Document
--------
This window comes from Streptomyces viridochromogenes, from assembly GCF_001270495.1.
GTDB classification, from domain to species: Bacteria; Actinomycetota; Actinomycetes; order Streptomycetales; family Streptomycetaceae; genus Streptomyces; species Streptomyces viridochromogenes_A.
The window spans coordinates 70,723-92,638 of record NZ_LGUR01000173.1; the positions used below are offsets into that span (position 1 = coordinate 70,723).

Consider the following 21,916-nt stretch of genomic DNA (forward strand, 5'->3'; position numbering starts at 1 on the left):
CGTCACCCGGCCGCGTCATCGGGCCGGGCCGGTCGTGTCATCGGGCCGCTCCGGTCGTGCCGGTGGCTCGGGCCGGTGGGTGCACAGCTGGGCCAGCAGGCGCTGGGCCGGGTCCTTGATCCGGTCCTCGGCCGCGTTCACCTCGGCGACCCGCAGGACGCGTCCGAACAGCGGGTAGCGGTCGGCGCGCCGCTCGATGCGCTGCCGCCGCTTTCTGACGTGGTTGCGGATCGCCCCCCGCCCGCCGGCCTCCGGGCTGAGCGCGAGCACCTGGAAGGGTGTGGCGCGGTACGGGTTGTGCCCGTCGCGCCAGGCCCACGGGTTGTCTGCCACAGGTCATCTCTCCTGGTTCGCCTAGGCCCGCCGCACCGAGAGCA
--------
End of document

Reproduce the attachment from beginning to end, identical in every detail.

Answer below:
This window comes from Streptomyces viridochromogenes, from assembly GCF_001270495.1.
GTDB classification, from domain to species: Bacteria; Actinomycetota; Actinomycetes; order Streptomycetales; family Streptomycetaceae; genus Streptomyces; species Streptomyces viridochromogenes_A.
The window spans coordinates 70,723-92,638 of record NZ_LGUR01000173.1; the positions used below are offsets into that span (position 1 = coordinate 70,723).

Consider the following 21,916-nt stretch of genomic DNA (forward strand, 5'->3'; position numbering starts at 1 on the left):
CGTCACCCGGCCGCGTCATCGGGCCGGGCCGGTCGTGTCATCGGGCCGCTCCGGTCGTGCCGGTGGCTCGGGCCGGTGGGTGCACAGCTGGGCCAGCAGGCGCTGGGCCGGGTCCTTGATCCGGTCCTCGGCCGCGTTCACCTCGGCGACCCGCAGGACGCGTCCGAACAGCGGGTAGCGGTCGGCGCGCCGCTCGATGCGCTGCCGCCGCTTTCTGACGTGGTTGCGGATCGCCCCCCGCCCGCCGGCCTCCGGGCTGAGCGCGAGCACCTGGAAGGGTGTGGCGCGGTACGGGTTGTGCCCGTCGCGCCAGGCCCACGGGTTGTCTGCCACAGGTCATCTCTCCTGGTTCGCCTAGGCCCGCCGCACCGAGAGCA